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It's the Source Code, Stupid
Feb 16, 1998 :: Alexis Massie

This is typical of web design advice:

"You can use an image array, though it will only appear on Netscape 3 and above, IE 4 and above. But the fact is, using variables to represent the placement of each image can cause confusion between the browsers and may result in a script that, quite simply, doesn't work properly and most certainly wont work consistently, with the image you want to replace overlaying perfectly in Netscape 4 but not on Netscape 3, though both claim to support it..."

All I want is what's called a "mouseover:" when a viewer points the mouse over an image, I want that image to change. It really shouldn't be this complicated.

While speed may be the blood of the web, its designers make stockbrokers look like retirees. No sooner are one set of tools created, acclaimed, integrated into browsers, and adopted by the developers, than the same set of tools are discarded in favor of a new set. I'd just learned how to do an image array. Now they're telling me it wont work and I have to learn something else.

We experience the same old tired revolution every day, on the hour. To the audience, this is invisible, hidden behind images that read "This site best viewed with..." and source code they don't look at. Every six months, another browser is released; every month after a new version of the new browser soon follows. Each of these browsers has its own idiosyncrasies, a funny little way of handling this and that bit of code. If there's one thing that web designers have learned, its that you can't rely on anything. The requirement, the goal and the grail are the same: make a page look the same, behave the same, and be the same, on all browsers.

"The other thing you have to bear in mind is that you can't use transparent images in a mouseover, so if you use a background image and you want it to show through, you'll have to include the chunk of background you want in the image. That means, of course, that you'll need exact placement so that the edges of the image match up with the background it's supposed to blend into... "

Real web designers have these conversations because they can't rely on HTML editing software to figure it out for them, choosing instead to painstakingly create pages by hand. It's not that they don't want the convenience of a button click. But it seems that it takes longer to make an HTML editor than it does to reinvent HTML. That time difference is enough to render the editor obsolete before it even hits the shelves.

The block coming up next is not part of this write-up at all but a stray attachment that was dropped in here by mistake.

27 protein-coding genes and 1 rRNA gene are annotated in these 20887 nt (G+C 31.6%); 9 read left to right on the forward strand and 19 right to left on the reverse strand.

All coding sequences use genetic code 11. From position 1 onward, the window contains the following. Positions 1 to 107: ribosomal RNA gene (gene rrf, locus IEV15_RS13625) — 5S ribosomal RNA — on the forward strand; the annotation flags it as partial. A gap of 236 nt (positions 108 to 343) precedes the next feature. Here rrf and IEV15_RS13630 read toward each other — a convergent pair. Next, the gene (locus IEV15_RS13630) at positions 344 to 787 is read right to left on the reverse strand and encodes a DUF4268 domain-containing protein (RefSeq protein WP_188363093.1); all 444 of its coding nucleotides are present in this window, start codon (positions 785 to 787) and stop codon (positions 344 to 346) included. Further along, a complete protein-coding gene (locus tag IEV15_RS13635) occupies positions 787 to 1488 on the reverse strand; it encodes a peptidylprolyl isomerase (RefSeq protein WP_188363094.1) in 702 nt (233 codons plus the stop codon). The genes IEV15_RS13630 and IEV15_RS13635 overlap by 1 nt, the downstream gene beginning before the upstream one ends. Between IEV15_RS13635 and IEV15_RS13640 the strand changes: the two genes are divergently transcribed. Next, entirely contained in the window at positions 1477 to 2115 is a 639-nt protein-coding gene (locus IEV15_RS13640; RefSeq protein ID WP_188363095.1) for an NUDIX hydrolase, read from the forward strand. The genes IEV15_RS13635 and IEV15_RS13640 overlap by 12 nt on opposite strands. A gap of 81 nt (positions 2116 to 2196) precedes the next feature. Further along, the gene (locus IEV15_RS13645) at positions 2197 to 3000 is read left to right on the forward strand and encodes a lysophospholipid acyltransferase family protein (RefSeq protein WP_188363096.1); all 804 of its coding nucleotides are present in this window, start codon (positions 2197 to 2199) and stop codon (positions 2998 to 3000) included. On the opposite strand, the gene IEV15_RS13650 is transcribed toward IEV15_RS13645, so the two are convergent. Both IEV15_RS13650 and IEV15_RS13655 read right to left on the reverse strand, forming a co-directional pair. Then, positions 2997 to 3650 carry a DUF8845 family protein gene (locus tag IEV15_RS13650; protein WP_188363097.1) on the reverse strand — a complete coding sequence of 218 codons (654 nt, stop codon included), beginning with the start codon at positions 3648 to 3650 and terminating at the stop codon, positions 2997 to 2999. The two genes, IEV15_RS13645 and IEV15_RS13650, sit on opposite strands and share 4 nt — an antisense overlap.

But you wouldn't know that from looking at the majority of "professional" designers out peddling their wares, suddenly empowered by this "new" technology. Rather than stretch the possibilities of the medium, these people prey on the ignorance of the mainstream public by charging ridiculous rates for what, essentially, boils down to clicking a few buttons on a second-rate editor, rarely going back to make sure that the code is clean. Why would they do anything differently? Designing web sites is hard. Even something as simple as a mouseover can paralyze a top notch designer for a day.

The answer to every designer's problem is to use last year's HTML to create second-rate page design. Most of the time, the client doesn't know to expect anything different. But the toll is quality control. By dumbing down the code, you run the risk of turning the web into nothing more than an electronic version of a brochure. For some, that's simply unacceptable.

The medium is on the brink of a new revolution, pioneered by a small group of Nouveau Designers, while the rest of the pack sits back and collects unheard of fees for the benefit of clicking the "insert list" button. The Nouveau Design uses frames and javascript to seamlessly modify the clickable selections so that the user is always presented with the information they want with one clear click. The point is not to display the information. The point is to display the information in the proper context, designing relationships into the code. But these sites get stonewalled by the hours wasted in figuring out how to make an image change on a browser that wasn't created to allow that.

It fundamentally comes down to philosophy. Is the web a platform of accessibility, or of information design? Is the browser a piece of software or a medium?

If the medium is to grow, it has to evolve. And yet, the medium began with the premise of "universal access" to content, and many people hold onto that idea with the bite of a rotweiler. The browsers go on integrating new tools into each version of their software. The users continue to insist that their preferred browser is the only one that exists. And the designers get caught in the middle -- torn between the possibilities of one and then demands of the other.

Something's got to give.

-- Alex Massie is an irregular contributor to theobvious.com, which she did not design. She also did not design quiet foxes, nor soulflare, though she wishes she had. She does, however, make her living designing coporate sites as well as noncommercial sites such as afterdinner.com, regarding.com, and themonster.net. She spends as much of her remaining hours as she can in a fogged up car, swearing she didn't know the kid was fifteen.

 

 

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